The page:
(Balasana): Techniques, Benefits, Variations
Child’s Pose Prep & Practice
Beginning on hands and knees, keep knees together or bring big toes toward each other and knees apart. Sit back, bringing hips toward heels. On an exhalation, lay your torso on or between your thighs, head and arms resting onto your mat, face and palms down.
Hips extend back and down toward heels, low back rounds and belly releases. Chest rounds, upper back releases and shoulders soften away from the ears.
Breathe into your low back, softening, expanding and creating space. Bring elbows wide and fingers to touch, releasing and softening shoulders even more. Breath is steady, head is heavy, back of the neck long, gaze soft or eyes closed.
To come out of the pose, walk the hands in toward the body, sitting back in Hero Pose (Virasana) or Easy Seat (Sukhasana)
- Block under the head
- Block or blanket between heels and seat
- Bolster to support and elevate upper body
- Arms by sides, palms up or holding onto heels
- Fingers spread, arms active
Physical, Mental and Emotional Benefits
- Draws awareness inward
- Soothes the nervous system
- Encourages breath in the back body
- Opens the back gate of the heart
- Releases glutes, hips, hamstrings and muscles around the knees
- Knee or Hip Injury or Replacement
- Foot or Ankle Injury or Sensitivity
- Pregnancy (last trimester)
- Significantly Low Blood Pressure
Child’s Pose (Balasana), Spread fingers and walk hands to top of mat, activating muscles of arms and hands. Walk hands to the right, pause for 3-5 breaths, walk hands to the left, pause 3-5 breaths, come back to center. Bring fingers to touch, elbows wide and rest.
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A Few Notes
Child’s pose is widely known as a resting pose. The action of bowing to the earth and lowering the forehead and torso to the ground has a calming effect on the mind and the body. This can be a restful way to begin a yoga practice, especially first thing in the morning.
The easiest way to come into child’s pose is to kneel and sit on your heels, with your big toes together, and open your knees wider than your hips. This may already start to stretch your hips, thighs, and ankles. Then begin to stretch your arms forward, leaving your buttocks and tailbone heavy to the heels, lowering your chest, and forehead to the floor at the top of your yoga mat. Having the knees wide stretches the hips and thighs generously.
As this is a resting pose, you want to ensure your shoulders are as comfortable as possible, whether this is with your arms stretched out forwards to the top of your mat, finding length in the right side and left side of the torso, or with your hands reaching behind, towards the ankles, with your shoulders resting on top of your knees, allowing the shoulder blades to fully soften.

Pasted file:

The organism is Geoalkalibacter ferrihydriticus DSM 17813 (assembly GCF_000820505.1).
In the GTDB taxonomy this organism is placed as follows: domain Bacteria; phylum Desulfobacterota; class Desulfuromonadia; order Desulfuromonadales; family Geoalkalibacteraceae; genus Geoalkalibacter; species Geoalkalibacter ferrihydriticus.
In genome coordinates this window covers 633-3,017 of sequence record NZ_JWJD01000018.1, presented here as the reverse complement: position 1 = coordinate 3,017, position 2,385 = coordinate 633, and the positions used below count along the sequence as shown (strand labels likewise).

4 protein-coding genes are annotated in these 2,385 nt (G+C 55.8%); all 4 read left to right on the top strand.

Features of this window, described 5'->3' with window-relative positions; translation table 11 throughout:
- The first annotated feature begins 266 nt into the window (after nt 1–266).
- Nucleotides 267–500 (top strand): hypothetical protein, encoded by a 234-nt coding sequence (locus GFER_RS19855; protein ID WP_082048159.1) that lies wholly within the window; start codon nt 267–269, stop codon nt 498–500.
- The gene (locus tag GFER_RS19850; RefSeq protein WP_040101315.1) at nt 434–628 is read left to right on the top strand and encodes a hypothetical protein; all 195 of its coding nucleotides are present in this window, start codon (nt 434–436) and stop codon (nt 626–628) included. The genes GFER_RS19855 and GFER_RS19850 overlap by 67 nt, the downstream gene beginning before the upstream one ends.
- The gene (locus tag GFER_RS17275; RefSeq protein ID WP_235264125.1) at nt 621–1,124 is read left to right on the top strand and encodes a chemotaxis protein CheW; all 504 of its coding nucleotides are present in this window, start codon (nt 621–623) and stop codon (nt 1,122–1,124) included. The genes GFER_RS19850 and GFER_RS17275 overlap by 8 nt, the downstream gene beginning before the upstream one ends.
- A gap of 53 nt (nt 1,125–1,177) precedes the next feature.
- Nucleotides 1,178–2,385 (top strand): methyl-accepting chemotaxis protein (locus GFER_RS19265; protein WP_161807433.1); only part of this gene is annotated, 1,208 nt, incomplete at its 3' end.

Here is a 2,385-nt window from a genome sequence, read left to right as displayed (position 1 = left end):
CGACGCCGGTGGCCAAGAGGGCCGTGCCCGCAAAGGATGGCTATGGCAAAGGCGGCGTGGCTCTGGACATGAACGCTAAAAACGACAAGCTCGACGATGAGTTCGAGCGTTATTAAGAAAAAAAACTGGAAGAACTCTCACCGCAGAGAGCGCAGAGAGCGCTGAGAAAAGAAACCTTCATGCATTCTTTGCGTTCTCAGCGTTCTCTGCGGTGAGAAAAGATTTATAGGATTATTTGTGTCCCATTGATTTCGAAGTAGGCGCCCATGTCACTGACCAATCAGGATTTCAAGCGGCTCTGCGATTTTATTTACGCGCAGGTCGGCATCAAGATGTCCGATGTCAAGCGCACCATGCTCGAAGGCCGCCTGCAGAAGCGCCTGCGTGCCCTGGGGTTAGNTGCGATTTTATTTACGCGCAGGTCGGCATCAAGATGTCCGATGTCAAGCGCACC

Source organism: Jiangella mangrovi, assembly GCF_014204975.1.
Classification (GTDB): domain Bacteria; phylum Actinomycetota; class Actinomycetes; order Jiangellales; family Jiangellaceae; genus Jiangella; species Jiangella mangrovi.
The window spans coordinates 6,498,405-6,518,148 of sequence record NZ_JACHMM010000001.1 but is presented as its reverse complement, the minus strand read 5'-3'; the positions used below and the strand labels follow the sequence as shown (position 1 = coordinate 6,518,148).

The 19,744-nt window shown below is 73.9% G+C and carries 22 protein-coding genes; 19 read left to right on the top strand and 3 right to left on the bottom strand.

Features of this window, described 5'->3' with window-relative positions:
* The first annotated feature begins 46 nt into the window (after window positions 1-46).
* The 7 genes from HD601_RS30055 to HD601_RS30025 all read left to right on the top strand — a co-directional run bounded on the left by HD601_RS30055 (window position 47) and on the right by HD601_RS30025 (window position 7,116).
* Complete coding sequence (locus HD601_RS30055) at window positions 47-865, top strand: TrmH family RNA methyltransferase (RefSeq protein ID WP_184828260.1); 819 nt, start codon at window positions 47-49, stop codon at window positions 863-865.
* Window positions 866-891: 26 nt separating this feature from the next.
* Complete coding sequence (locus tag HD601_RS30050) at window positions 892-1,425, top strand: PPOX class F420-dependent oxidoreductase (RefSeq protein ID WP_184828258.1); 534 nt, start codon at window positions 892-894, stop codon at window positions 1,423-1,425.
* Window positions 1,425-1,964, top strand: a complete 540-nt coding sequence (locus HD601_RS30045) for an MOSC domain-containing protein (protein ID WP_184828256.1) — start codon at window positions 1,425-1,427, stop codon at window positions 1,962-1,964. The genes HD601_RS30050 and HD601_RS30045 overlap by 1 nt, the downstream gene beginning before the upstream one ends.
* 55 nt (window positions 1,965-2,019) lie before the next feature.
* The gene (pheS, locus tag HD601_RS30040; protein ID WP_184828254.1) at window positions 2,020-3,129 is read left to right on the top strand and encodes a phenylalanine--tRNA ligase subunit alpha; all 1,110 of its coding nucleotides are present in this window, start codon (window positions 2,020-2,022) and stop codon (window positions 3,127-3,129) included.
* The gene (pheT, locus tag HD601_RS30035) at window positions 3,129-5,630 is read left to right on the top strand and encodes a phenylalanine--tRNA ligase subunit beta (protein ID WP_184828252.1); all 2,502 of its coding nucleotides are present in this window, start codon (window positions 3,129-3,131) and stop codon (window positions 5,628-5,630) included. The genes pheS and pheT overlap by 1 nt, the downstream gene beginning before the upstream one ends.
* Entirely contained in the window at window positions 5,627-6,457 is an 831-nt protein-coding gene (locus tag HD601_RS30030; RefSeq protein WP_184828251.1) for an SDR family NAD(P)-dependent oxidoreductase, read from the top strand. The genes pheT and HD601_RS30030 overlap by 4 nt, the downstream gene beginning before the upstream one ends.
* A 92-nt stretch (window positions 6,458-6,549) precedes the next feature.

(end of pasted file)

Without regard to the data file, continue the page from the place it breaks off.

If you prefer to have the arms stretched out in front of you, have your palms facing downwards and grounded to the floor, however, if you prefer the arms by the sides of your legs, have your palms facing upwards, to allow a generous inwards rotation of the shoulders.
Ideally, you want to have your forehead on the floor, so that you can fully relax the neck, allowing the spine to release and relax too. When you are able to relax the weight of the head, you can release tension and neck pain and allow the breath to aid in finding length and space in the spine and the torso. If this is unattainable, you can use props such as a block, cushion, or even just your forearms.
If you suffer from lower back pain, child’s pose can help ease these symptoms.
However, child’s pose isn’t a deliciously, comfortable yoga pose for every person. There are a few modifications. If you get pain in the knees when trying to ground your buttocks to your feet, one way to ease this is to place a rolled-up blanket behind the backs of your knees, to decrease the angle at which they are bending. You can also adjust the position of the knees, by bringing them closer, adjust the position of the arms, or perhaps bending the elbows, and using props under the head if it doesn’t reach the floor.
In Yin yoga classes, you may stay in child’s pose for up to 5-10 minutes. One variation of child’s pose to make it even more comfortable is to straddle a bolster and rest your head and torso along the top. This gives you full support to let go and release the front and sides of the torso. This can be incredibly soothing, allowing the mind and body to be still, a bit like a cozy meditation.
In more yang styles of yoga classes, child’s pose may be used as a pause, a ‘break’, before continuing with a yoga flow.